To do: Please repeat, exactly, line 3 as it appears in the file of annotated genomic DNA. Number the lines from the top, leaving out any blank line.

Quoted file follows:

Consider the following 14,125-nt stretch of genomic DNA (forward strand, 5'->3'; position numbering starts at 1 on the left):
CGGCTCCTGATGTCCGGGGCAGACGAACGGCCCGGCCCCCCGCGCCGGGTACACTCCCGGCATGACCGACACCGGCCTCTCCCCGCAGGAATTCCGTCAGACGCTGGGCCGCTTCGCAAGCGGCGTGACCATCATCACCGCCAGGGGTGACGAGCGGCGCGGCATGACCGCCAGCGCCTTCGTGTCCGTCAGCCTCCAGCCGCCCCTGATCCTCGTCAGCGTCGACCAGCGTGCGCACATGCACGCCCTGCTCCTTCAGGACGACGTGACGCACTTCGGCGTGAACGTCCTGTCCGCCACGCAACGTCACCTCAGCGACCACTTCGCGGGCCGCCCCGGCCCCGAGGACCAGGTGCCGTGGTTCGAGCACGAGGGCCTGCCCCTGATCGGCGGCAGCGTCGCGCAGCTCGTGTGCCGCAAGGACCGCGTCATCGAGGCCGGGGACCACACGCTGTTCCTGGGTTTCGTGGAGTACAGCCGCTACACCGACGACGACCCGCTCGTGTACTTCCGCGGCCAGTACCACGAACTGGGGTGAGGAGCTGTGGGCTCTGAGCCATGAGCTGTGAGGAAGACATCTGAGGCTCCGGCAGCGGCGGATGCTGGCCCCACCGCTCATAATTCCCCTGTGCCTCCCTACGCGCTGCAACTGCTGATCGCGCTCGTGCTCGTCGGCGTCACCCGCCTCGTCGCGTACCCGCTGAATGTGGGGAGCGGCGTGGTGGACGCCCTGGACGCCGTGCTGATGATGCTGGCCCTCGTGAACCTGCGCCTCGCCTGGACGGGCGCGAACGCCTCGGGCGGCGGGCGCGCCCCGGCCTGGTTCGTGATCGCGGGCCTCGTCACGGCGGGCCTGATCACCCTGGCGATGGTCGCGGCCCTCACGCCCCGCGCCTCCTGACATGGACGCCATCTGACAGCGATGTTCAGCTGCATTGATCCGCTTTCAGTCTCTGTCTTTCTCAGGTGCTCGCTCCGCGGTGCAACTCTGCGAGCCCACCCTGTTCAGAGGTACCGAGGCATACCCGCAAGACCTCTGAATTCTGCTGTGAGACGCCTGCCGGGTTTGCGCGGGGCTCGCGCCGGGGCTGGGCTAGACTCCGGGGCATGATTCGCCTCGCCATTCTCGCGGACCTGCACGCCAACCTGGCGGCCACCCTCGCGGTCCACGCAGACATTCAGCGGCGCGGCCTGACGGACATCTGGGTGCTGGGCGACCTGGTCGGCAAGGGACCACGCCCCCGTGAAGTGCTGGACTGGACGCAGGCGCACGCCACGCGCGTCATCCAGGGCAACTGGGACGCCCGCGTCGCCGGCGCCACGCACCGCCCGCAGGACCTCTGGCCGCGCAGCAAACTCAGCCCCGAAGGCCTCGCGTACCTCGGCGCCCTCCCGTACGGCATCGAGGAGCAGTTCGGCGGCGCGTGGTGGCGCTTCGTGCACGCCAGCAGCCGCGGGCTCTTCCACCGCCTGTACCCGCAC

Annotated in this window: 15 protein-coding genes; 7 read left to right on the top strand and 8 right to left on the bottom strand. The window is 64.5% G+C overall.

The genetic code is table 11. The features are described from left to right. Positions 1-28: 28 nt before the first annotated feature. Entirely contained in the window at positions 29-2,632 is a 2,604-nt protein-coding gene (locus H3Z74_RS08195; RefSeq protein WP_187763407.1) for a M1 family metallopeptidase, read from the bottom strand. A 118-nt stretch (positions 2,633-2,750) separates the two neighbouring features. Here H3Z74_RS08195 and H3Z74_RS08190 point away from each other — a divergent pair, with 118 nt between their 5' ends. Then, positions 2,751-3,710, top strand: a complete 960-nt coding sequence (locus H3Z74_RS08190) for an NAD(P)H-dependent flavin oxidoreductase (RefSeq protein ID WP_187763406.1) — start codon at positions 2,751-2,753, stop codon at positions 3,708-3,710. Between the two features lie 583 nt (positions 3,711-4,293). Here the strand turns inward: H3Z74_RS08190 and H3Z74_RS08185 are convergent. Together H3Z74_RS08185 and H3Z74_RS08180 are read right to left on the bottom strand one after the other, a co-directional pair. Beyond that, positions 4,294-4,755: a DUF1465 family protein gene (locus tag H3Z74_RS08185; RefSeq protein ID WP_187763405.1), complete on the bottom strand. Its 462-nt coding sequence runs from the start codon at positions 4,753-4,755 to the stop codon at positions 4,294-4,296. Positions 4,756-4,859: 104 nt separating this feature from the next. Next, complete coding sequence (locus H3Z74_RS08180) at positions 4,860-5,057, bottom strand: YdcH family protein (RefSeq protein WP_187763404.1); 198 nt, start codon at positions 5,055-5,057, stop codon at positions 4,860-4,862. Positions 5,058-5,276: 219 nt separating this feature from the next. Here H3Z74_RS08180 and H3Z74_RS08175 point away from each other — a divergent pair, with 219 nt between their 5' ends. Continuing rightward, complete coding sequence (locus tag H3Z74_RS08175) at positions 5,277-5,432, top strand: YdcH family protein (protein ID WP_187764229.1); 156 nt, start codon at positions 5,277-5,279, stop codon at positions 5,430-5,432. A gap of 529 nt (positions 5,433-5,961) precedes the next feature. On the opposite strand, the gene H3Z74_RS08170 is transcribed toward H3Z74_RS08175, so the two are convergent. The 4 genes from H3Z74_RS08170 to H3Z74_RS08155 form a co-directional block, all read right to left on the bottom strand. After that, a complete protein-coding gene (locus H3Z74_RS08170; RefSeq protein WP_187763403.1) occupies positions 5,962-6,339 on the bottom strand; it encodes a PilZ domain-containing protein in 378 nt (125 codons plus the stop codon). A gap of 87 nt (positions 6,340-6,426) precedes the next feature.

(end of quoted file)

Annotated in this window: 15 protein-coding genes; 7 read left to right on the top strand and 8 right to left on the bottom strand. The window is 64.5% G+C overall.